Yet another wide range of titles from Arrow Video from a restored silent classic to aliens over Tokyo, woods infested with zombies, food which consumes those who eat it, apocalypse in an alternate future Los Angeles, friendship destroyed by political conflicts, rich people facing the loss of their wealth and a naively admiring time capsule of the U.S. on the brink of the ’60s.
Yet another mixed bag of viewing from classic westerns to Asian fantasy/horror, black comedies and science fiction, musicals and monsters.
Kino Lorber’s prolific slate of releases is making a wide range of genre of genre titles available, some for the first time in decades – including some from the golden age of made-for-television movies like Paul Wendkos’ Fear No Evil (1968) and Jerry London’s Killdozer (1974)
It’s that time of year again. How to decide what’s “best” out of the six-hundred-plus movies I watched in 2020? It’s an impossible task, so here’s a fairly random selection of things which may not be best, but certainly appealed to me and stuck in my memory.
Eureka’s Masters of Cinema honour Japanese filmmaker Ishiro Honda with two new releases, one showcasing one of his most appealing kaiju eiga – Mothra (1961) – the other a two-disk set of a pair of lesser-known movies – The H-Man (1958) and Battle in Outer Space (1960).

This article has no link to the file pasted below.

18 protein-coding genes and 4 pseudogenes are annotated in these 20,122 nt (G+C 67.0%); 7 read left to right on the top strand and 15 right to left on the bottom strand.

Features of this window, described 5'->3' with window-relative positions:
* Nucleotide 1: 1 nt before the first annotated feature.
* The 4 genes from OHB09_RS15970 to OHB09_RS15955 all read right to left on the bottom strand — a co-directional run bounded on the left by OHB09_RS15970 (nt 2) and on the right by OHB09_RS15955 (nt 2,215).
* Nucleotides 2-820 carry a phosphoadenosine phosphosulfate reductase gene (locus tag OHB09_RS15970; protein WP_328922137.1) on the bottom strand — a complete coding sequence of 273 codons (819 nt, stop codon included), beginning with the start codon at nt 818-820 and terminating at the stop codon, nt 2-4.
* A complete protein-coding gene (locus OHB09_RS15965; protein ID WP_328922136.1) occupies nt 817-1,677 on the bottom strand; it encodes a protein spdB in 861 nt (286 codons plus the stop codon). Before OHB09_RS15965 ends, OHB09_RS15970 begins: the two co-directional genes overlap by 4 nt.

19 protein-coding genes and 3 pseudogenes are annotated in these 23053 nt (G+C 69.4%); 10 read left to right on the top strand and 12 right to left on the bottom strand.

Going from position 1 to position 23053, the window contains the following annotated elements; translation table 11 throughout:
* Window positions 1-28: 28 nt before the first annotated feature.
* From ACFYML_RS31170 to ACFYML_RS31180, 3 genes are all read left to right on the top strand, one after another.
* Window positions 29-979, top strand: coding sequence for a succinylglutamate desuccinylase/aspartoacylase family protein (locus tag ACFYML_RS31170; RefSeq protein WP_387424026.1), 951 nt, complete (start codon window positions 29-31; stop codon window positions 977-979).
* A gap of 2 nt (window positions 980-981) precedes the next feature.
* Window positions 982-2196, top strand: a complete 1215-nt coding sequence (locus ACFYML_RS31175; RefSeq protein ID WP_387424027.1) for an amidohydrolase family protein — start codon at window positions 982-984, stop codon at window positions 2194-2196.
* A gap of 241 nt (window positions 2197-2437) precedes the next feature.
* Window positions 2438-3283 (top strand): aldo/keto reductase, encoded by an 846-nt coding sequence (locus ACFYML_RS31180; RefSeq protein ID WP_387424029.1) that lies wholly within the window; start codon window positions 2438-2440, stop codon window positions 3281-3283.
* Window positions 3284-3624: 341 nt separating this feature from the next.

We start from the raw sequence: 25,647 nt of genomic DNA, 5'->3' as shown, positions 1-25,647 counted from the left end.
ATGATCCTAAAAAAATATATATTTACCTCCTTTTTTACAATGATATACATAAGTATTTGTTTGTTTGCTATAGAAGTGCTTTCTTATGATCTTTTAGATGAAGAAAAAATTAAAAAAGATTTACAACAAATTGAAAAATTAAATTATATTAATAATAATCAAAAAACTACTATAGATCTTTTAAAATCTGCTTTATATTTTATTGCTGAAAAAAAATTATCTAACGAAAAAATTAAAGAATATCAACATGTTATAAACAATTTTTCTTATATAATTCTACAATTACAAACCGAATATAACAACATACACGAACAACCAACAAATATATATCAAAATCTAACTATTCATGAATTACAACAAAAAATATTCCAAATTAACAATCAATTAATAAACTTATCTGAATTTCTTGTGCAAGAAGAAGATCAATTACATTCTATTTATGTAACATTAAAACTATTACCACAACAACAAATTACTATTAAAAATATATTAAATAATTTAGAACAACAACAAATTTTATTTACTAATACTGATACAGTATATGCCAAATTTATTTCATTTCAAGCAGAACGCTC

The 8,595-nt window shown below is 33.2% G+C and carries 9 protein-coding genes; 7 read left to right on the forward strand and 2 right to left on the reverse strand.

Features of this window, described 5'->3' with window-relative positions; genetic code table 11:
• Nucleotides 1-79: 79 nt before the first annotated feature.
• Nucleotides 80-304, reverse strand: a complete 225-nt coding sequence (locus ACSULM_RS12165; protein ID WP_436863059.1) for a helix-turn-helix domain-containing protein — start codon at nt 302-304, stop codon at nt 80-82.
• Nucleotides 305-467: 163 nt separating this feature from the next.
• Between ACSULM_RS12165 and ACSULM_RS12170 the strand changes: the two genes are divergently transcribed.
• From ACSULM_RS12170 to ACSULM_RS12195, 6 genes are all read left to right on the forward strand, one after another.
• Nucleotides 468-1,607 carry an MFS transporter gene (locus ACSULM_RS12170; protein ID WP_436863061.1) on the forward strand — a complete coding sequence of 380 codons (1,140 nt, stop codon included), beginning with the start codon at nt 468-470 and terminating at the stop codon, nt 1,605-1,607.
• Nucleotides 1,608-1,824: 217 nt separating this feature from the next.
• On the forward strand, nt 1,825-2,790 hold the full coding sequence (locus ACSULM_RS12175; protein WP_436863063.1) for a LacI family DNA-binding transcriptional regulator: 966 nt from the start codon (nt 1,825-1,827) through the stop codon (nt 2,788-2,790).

Like a monumental battle between formidable rival kaiju, Criterion and Arrow have released competitive Blu-ray sets devoted to Japanese monster movies. Criterion’s Godzilla: The Showa-Era Films 1954-1975 and Arrow’s Gamera: The Complete Collection offer eight disks of monster mayhem in packages too big to fit on my shelves. Binging more than two-dozen of these movies dragged my brain blissfully back to childhood.
More brief comments on recent horror viewing.
A round-up of recent viewing, as usual heavy on horror and exploitation.
Once again, Arrow Video introduces me to a previously unknown filmmaker whose work is wildly imaginative, playful and challenging. Their two-disk set of Miguel Llansó’s Crumbs (2015) and Jesus Shows You the Way to the Highway (2019) is one of the year’s most engaging releases.
Pete Schuermann’s The Creep Behind the Camera (2014) is an odd hybrid, begun as a documentary and incorporating interview clips, but mostly a dramatization of the story of Art Nelson aka Vic Savage, a talentless sociopath who dreamed of being a movie director but was sunk by a lack of talent and his own increasingly violent sociopathy. Synapse’s Blu-ray includes along with the feature, a wealth of extras including a 2K scan of Nelson’s no-budget monster movie The Creeping Terror (1964).